China, like the West is rapidly aging. According to the Brookings Institution, there will be nearly 250 million people 65 and older in China by 2030. Today, Chinese seniors are essentially cared for during “extended hospital stays,” said Rohde. “It’s OK if it’s called VIP care. But it’s really out of the 1950s,” with rows of beds packed into one room. It will be interesting to see how the culture and current senior care models evolves as the country ages.

Cypress Gardens sits on a steep suburban site in the side of a mountain, which meant major grading challenges for Smith, and his design-build partner, Yumin Li, ASLA, with POD Design, Shanghai. To deal with the slopes, Smith built in layers of stone retaining walls in the form of step terraces.

Retaining walls and terraces / China Senior Care

A winding drive leads visitors up to the upper level entry. Smith said working with multiple Chinese contractors (two for the building and interior and one for the landscape) was a new learning experience — “just getting the drive and entrance to meet each other was a challenge.”

Many of the rooms have their own terraces. And surrounding the base of the 6-story building are a series of “outdoor rooms,” both public and private, where residents can be alone or socialize, or engage in physical activities like Tai Chi.

Cypress Gardens terraces and outdoor spaces / China Senior Care

Smith said the owners “didn’t want the character of the space to be Chinese. They wanted all new, all Western.” A water fountain on the south wall cascades into a pool, in an effort to achieve the “Bellagio Wow!,” the owners said they wanted.

Still, Smith delivered a tasteful landscape that manages to be packed with a mix of Chinese and Western landscape elements, from pagodas, to a bosque of gingko trees, and a labyrinth.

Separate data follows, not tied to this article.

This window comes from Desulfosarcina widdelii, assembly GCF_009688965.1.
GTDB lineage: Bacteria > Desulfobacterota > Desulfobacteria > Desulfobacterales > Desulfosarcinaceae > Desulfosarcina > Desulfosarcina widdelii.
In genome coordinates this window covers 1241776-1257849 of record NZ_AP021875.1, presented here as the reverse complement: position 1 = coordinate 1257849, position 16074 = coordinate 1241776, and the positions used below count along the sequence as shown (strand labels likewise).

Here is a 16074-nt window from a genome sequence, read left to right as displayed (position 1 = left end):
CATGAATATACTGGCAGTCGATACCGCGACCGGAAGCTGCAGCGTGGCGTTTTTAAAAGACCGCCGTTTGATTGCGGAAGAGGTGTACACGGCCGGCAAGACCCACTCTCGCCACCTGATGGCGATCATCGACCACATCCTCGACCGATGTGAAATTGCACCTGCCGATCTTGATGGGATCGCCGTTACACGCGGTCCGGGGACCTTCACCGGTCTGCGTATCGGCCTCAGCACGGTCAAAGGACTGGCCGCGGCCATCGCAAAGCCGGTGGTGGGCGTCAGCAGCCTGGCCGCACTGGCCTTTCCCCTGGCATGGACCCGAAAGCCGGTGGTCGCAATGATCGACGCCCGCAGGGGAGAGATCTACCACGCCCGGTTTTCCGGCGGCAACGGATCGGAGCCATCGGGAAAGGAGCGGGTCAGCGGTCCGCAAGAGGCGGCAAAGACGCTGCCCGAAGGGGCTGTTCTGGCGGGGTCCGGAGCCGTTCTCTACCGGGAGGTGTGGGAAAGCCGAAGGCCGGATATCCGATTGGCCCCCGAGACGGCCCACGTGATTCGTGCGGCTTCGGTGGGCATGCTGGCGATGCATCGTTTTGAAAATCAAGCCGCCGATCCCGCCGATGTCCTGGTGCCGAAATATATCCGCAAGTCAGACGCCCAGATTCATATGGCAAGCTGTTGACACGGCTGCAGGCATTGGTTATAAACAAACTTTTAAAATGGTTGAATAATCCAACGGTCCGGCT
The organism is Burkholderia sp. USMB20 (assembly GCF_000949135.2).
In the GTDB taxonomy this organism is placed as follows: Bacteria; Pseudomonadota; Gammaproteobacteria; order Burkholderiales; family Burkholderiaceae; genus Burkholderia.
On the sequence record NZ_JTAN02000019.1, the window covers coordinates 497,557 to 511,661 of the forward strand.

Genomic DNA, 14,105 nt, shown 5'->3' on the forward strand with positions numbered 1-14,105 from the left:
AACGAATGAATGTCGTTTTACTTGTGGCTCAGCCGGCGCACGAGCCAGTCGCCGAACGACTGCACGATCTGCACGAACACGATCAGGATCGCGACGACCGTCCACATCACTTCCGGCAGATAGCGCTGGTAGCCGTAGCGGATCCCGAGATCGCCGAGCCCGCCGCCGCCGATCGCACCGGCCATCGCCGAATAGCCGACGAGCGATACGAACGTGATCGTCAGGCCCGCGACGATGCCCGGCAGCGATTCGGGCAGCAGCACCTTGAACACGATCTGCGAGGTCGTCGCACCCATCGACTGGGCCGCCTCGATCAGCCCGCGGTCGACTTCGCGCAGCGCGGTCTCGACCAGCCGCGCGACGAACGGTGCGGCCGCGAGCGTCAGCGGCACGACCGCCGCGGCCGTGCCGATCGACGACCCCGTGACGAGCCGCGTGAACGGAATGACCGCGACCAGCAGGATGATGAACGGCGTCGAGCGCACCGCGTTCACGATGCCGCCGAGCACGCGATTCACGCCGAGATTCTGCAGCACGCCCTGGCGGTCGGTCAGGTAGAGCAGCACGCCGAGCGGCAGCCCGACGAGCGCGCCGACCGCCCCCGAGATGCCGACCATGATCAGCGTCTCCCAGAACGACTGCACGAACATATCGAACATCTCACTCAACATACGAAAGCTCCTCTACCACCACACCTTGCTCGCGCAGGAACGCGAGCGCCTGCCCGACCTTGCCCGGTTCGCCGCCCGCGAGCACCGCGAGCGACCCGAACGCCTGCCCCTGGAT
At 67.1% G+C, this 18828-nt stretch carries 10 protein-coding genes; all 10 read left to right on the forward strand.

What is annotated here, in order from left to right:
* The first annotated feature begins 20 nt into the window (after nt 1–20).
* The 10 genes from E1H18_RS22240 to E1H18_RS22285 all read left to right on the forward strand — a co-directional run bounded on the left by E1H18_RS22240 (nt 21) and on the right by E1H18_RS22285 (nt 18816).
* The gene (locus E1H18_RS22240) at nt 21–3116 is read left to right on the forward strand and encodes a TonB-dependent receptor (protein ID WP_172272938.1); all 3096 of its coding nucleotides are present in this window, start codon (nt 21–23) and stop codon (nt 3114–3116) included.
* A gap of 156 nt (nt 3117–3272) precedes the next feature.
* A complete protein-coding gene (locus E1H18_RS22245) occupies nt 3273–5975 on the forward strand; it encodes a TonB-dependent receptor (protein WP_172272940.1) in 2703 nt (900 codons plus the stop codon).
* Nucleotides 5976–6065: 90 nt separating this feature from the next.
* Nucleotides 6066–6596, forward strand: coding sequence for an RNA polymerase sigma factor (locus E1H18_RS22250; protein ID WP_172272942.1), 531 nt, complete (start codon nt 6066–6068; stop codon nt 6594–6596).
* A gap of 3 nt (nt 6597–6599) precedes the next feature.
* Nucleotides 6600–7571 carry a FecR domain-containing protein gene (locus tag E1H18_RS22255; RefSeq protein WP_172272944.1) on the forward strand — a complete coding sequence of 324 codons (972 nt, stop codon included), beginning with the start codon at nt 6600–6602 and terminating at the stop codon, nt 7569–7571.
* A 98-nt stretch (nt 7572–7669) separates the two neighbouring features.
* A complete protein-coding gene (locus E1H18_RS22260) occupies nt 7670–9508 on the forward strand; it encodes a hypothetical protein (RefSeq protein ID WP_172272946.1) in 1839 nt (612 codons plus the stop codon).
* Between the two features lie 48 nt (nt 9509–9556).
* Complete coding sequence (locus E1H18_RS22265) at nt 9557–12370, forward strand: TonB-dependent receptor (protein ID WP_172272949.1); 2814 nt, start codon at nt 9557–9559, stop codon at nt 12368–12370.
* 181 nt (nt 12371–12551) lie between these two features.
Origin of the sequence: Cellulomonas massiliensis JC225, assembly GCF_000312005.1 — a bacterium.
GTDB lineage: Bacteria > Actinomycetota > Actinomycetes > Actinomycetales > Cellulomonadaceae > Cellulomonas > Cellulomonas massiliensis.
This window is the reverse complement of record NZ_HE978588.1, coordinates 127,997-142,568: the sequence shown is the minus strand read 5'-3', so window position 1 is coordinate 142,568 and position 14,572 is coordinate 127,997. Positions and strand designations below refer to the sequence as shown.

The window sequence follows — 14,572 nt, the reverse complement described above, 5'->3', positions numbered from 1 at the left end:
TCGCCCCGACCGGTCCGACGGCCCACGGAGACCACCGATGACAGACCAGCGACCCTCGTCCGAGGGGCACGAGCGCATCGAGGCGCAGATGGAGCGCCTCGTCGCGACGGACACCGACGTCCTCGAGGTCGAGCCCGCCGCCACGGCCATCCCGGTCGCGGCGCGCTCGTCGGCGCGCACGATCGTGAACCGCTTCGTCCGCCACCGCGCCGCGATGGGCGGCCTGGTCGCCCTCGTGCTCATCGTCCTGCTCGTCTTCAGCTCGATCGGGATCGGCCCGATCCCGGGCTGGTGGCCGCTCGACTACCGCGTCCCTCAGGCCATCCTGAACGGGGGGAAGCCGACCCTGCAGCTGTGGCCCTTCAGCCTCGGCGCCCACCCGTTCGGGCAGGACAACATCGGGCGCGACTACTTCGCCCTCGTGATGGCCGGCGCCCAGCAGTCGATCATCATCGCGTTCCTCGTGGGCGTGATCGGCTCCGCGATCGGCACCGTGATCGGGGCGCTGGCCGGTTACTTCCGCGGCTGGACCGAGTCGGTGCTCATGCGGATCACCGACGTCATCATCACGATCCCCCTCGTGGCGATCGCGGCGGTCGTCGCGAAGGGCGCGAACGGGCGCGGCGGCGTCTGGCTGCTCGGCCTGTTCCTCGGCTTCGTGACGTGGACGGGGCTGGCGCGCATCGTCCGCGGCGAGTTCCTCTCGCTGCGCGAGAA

An outdoor room / China Senior Care

The pagodas mark the transition from the larger public spaces to the quiet memory care spaces, and can be “closed off for privacy and security as needed.”

Chinese children paying to have their parents stay at Cypress Gardens will see a “wonderful place with very high-end amenities,” Smith said. The facility opens in next month and it’s already mostly booked.

The Case for Humane Prisons

Construction of the amphitheater, Iowa Correctional Institution for Women / Iowa State University News Service

Long before anyone defined the field of environmental psychology, prisons were testing grounds for theories about how the design of the built environment could exert a physical and moral influence on people. In 19th-century England, the “Panopticon” prison design proposed a radial organization of brightly-lit and highly-visible cells around a dark central watch tower, to instill in prisoners the moral pressure and paranoia of constant social surveillance. In 21st-century Norway, prison buildings are separated by rolling hills and forests to promote frequent interaction with nature, and guards’ break rooms are cramped and uncomfortable to encourage them to spend their social time with inmates.